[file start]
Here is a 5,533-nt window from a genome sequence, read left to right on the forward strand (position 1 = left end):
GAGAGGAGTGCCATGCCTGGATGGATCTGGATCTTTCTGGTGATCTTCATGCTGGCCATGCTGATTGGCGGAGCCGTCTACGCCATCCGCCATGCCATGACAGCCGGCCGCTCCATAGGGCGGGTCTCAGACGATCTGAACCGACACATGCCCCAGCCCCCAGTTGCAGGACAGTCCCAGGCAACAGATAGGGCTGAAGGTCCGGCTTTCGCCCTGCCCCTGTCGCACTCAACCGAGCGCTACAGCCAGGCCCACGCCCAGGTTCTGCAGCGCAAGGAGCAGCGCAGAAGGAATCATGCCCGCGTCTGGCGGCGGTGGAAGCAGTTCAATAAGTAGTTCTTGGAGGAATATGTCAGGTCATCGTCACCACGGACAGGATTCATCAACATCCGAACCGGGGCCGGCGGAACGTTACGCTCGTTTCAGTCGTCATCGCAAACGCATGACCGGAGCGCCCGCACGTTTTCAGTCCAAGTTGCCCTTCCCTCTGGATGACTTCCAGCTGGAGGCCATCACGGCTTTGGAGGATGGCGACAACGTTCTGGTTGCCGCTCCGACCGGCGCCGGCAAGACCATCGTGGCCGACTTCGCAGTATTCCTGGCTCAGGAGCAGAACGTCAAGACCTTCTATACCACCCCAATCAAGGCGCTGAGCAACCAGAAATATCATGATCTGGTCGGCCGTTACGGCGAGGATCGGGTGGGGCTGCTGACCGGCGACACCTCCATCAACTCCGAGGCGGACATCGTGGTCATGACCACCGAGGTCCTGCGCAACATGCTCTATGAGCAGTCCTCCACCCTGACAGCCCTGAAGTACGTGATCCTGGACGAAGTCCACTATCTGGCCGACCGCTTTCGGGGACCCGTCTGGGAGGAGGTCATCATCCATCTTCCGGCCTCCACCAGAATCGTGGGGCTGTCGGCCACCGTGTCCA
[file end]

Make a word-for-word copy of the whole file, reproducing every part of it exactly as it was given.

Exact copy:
Here is a 5,533-nt window from a genome sequence, read left to right on the forward strand (position 1 = left end):
GAGAGGAGTGCCATGCCTGGATGGATCTGGATCTTTCTGGTGATCTTCATGCTGGCCATGCTGATTGGCGGAGCCGTCTACGCCATCCGCCATGCCATGACAGCCGGCCGCTCCATAGGGCGGGTCTCAGACGATCTGAACCGACACATGCCCCAGCCCCCAGTTGCAGGACAGTCCCAGGCAACAGATAGGGCTGAAGGTCCGGCTTTCGCCCTGCCCCTGTCGCACTCAACCGAGCGCTACAGCCAGGCCCACGCCCAGGTTCTGCAGCGCAAGGAGCAGCGCAGAAGGAATCATGCCCGCGTCTGGCGGCGGTGGAAGCAGTTCAATAAGTAGTTCTTGGAGGAATATGTCAGGTCATCGTCACCACGGACAGGATTCATCAACATCCGAACCGGGGCCGGCGGAACGTTACGCTCGTTTCAGTCGTCATCGCAAACGCATGACCGGAGCGCCCGCACGTTTTCAGTCCAAGTTGCCCTTCCCTCTGGATGACTTCCAGCTGGAGGCCATCACGGCTTTGGAGGATGGCGACAACGTTCTGGTTGCCGCTCCGACCGGCGCCGGCAAGACCATCGTGGCCGACTTCGCAGTATTCCTGGCTCAGGAGCAGAACGTCAAGACCTTCTATACCACCCCAATCAAGGCGCTGAGCAACCAGAAATATCATGATCTGGTCGGCCGTTACGGCGAGGATCGGGTGGGGCTGCTGACCGGCGACACCTCCATCAACTCCGAGGCGGACATCGTGGTCATGACCACCGAGGTCCTGCGCAACATGCTCTATGAGCAGTCCTCCACCCTGACAGCCCTGAAGTACGTGATCCTGGACGAAGTCCACTATCTGGCCGACCGCTTTCGGGGACCCGTCTGGGAGGAGGTCATCATCCATCTTCCGGCCTCCACCAGAATCGTGGGGCTGTCGGCCACCGTGTCCA